A year on the Ground

by Sallie Bingham

2009 is the year I decided to stop flying.

Not flying in my imagination, or flying down a mountain on skis, but flying on the hideous US airlines, dealing once again with the insane security regulations, the rudeness of airline emplopyees, the escalating costs, now compounded by charges for luggage, the endless waits, the numbing cancellations, the refusal to grant travelers even basic amenities like pillows and free peanuts....

So, I will not fly this year. After all, we can stilll remember when we used to drive and take trains; we still have cars and Amtrak still manages to cripple along. So there are alternatives to the gross mishebenavior of the commercial airlines. Why not try them?

Expense? Probably. This will be one of the things I'll track: gas has gone down again, motels are not expensive, meals on the road can (perhaps) be cheap.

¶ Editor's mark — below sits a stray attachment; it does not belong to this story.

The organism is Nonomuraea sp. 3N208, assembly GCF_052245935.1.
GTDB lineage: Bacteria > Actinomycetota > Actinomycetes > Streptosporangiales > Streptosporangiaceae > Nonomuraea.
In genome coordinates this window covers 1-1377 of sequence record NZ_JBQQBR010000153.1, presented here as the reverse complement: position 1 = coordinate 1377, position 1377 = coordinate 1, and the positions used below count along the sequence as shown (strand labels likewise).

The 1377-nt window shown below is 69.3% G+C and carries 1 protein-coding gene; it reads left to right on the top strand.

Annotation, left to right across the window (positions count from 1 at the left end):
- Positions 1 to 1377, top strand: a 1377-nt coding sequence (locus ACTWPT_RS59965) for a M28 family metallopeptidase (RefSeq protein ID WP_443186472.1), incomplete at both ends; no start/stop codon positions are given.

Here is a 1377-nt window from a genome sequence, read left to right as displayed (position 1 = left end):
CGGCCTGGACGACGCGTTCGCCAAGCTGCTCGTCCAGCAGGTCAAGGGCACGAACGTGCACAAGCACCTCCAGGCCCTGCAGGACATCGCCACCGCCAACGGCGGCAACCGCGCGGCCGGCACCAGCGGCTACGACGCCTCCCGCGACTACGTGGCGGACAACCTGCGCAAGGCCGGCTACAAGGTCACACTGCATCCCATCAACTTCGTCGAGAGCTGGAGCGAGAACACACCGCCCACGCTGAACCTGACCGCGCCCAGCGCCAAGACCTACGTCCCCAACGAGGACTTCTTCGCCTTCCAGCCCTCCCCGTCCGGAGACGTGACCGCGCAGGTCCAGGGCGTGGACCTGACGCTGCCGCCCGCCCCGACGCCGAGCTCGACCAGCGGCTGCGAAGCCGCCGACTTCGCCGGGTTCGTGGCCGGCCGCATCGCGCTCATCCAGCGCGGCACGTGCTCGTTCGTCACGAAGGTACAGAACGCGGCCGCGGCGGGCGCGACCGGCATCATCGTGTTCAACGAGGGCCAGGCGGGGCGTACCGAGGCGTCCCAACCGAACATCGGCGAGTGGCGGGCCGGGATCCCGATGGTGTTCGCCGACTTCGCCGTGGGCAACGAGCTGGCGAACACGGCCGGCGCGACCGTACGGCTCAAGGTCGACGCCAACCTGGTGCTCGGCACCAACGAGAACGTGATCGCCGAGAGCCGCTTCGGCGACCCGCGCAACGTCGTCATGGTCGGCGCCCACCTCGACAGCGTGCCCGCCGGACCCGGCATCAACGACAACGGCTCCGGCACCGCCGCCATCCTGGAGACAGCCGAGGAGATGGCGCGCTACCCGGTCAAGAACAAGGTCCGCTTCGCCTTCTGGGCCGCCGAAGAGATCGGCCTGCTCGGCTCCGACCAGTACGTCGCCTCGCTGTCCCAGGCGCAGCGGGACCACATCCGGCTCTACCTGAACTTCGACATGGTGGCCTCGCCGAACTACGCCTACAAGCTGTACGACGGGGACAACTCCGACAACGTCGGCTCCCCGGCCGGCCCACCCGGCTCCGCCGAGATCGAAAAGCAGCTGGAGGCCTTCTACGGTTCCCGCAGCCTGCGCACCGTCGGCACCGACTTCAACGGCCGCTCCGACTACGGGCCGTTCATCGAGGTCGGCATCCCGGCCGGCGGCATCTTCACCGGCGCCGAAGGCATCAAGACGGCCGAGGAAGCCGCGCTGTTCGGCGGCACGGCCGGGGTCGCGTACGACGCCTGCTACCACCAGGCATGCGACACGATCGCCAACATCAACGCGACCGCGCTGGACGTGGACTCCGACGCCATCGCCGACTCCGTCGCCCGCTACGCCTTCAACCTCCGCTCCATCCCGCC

Time? Certainly. But what are the pay-offs? A closer relation to the landscape? The opportunity to meet, and talk with, strangers? A better understanding, even, of that mysterious entity, our continent?

Relationships? Strained by extended time together in a car or a train compartnemt? Probably. But, again, what are the rewards?

I begin tomorrow, January 14, 2009, driving from Santa Fe New Mexico to Los Angeles, in a 2001 Volvo station wagon, with the Roommate.

Watch for daily entries detailing the horrors as well as the pleasures......


Sallie Bingham is a short story writer, novelist and playwright whose most recent book, a collection of short stories called "Red Car", was published in 2008 by Sarabande Books. Founder of the Kentucky Foundation for Women and the Sallie Bingham Archive for Women's Papers and History at Duke University, she is an avid skier, horseback rider and ballroom dancer; she lives in Santa Fe with the Roommate, her eldest son, his wife and their two daughters and travels only when absolutely necessary.

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